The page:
3. Income Effect

When the price of a commodity decreases, the real income of the consumer increases because he has to spend less in order to buy the same quantity of that good. On the contrary, When the price of a commodity increases, the real income of the consumer decreases. This is termed as income effect. 


Under the influence of the income effect, with a fall in price, the consumer will buy more units of that commodity and also spend a portion of income in buying other commodities. For example, with the fall in the price of milk, he will buy more of it but at the same time, he will increase the demand for other commodities.

 

On the contrary, with an increase in the price of the milk, he will reduce its demand. The income effect of change in the price of the commodity being positive, the demand curve slopes downward.


4. Income Group

There are different people in different income groups in every society but the majority of the people fall in the low-income group. The downward sloping of the demand curve also relies on the income group of the people. Ordinary people buy more when the price of the commodity falls whereas they buy less when the price rises. The rich do not affect the demand curve as they are well capable of buying more commodities even at high prices.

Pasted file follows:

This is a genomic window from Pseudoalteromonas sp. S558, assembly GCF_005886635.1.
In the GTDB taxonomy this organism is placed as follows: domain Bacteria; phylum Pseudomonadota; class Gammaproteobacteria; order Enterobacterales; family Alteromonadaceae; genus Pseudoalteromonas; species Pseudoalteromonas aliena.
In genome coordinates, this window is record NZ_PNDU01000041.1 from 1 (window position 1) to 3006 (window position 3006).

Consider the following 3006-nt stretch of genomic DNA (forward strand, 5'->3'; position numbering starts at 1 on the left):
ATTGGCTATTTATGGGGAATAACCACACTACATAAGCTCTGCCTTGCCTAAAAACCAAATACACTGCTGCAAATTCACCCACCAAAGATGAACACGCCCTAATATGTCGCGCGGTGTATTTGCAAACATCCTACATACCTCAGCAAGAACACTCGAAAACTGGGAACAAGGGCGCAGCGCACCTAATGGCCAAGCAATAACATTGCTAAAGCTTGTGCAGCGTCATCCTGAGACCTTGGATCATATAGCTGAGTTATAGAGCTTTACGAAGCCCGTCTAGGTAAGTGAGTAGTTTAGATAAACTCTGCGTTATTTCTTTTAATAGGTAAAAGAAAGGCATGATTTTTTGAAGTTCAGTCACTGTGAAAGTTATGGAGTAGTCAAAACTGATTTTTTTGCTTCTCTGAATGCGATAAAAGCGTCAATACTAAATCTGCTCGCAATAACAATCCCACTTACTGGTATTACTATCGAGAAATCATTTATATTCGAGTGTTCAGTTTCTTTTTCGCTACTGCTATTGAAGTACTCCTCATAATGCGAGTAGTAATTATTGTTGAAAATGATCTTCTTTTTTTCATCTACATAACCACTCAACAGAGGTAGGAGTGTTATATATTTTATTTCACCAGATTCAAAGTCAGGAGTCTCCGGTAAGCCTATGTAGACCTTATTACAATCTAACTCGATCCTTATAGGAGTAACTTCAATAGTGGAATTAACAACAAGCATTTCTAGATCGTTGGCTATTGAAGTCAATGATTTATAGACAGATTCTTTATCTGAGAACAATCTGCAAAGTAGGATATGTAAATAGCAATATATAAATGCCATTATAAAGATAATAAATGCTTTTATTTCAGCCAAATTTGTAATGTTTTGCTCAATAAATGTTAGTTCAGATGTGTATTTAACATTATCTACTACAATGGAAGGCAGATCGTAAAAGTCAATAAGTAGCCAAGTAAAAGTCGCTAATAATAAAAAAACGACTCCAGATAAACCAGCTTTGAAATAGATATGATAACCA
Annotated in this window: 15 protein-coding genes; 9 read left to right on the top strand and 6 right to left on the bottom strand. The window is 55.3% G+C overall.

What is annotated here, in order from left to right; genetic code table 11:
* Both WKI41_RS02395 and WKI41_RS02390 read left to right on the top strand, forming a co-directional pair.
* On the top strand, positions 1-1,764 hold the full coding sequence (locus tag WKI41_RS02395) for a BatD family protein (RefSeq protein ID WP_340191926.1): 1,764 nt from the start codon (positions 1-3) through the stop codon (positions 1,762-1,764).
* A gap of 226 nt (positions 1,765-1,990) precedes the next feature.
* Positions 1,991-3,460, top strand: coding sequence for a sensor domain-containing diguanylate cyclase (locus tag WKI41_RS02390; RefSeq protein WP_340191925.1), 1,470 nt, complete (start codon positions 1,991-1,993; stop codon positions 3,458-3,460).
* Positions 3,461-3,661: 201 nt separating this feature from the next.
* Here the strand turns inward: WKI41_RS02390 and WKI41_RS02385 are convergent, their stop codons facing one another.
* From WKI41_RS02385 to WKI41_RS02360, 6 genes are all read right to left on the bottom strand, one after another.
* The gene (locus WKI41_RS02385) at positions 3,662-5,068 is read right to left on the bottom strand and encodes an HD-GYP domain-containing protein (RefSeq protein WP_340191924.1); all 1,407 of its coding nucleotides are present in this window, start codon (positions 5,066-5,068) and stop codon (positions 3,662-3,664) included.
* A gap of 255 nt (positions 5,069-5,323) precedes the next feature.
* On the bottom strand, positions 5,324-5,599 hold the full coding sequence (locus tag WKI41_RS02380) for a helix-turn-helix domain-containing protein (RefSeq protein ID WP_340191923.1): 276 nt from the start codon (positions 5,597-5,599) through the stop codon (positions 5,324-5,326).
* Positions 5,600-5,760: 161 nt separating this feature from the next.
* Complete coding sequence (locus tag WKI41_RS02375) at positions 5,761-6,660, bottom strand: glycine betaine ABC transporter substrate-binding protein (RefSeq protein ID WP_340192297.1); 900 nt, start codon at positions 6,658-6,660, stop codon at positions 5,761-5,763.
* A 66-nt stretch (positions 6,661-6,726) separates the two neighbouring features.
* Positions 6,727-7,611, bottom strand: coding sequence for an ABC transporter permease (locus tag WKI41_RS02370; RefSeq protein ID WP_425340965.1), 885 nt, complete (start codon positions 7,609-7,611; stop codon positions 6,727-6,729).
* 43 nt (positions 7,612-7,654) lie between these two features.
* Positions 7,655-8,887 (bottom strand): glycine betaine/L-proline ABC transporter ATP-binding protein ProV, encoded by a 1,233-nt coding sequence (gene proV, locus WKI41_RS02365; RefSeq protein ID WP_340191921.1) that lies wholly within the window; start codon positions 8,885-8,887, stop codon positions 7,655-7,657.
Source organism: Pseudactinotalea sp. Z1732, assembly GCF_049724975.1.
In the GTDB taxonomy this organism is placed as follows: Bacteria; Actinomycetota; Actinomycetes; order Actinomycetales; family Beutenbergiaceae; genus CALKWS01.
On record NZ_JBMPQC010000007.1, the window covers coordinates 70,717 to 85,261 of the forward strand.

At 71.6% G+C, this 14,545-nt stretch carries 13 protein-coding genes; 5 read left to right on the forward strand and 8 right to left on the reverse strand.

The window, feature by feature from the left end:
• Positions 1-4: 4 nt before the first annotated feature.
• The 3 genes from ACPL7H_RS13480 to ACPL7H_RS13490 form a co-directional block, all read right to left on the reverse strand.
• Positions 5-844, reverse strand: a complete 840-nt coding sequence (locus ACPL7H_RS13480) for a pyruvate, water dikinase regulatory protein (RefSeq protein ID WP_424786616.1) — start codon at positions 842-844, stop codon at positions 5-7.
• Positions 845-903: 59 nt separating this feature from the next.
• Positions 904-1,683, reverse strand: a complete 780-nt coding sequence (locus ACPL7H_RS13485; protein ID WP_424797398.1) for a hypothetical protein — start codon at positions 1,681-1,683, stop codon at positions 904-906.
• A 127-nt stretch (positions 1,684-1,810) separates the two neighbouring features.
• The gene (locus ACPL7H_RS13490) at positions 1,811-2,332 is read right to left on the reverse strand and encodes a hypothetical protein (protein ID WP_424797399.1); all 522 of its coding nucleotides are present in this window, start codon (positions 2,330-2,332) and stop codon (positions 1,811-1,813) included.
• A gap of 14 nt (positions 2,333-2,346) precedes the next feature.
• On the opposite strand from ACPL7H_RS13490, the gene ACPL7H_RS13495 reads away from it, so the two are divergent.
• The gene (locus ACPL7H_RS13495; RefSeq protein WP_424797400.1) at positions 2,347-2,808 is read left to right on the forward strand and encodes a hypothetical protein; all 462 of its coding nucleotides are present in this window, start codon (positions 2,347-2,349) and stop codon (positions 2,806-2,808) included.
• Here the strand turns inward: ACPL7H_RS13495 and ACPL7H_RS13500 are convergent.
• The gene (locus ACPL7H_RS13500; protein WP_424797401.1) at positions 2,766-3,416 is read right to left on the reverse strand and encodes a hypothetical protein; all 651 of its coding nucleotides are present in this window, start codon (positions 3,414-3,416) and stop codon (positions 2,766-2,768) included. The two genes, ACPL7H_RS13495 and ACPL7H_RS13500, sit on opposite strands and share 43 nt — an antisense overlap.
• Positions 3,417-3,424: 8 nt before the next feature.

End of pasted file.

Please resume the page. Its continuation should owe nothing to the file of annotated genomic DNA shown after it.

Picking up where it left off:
5. Different Uses of Certain Goods

The different uses of certain goods and services are also accountable for negative sloping demand curves. With the increase in the price of such goods, they will be used only for more important uses and  accordingly the demand for such goods will fall. On the other hand, with a fall in price, they will put to various other uses, and accordingly, their demand will rise.


6. Substitution Effect

The substitution effect is another reason for the downward sloping demand curve. With a fall in the price of the commodity, and the price of its substitutes remaining the same, the consumer will buy more units of that commodity. As a result, demand will increase. On the other hand, with a rise in the price of the commodity, and the price of its substitutes remaining the same, the consumer will buy fewer units of that commodity. As a result, demand will decrease. For example, as the price of tea declines, and the price of coffee being unaffected, the demand for tea will rise, and conversely with an increase in the price of the tea in the market, its demand will fall.

 

7. Tendency To Satisfy Unsatisfied Wants.

There is always a human tendency to satisfy unsatisfied wants. Each and every person has some unsatisfied wants. When the price of goods, such as apples, falls, the consumer will buy more of that commodity as he wants to satisfy his unsatisfied wants. As a consequence of this habit of humans, the demand curve slopes downward to the right.  

FAQs on Causes of Downward Slope

1. What is the law of demand?

The law of demand states that other things being constant (ceteris paribus), the price and quantity demanded of any goods and services are inversely related to each other. When the price of the commodity falls, the demand for that commodity increases and vice versa.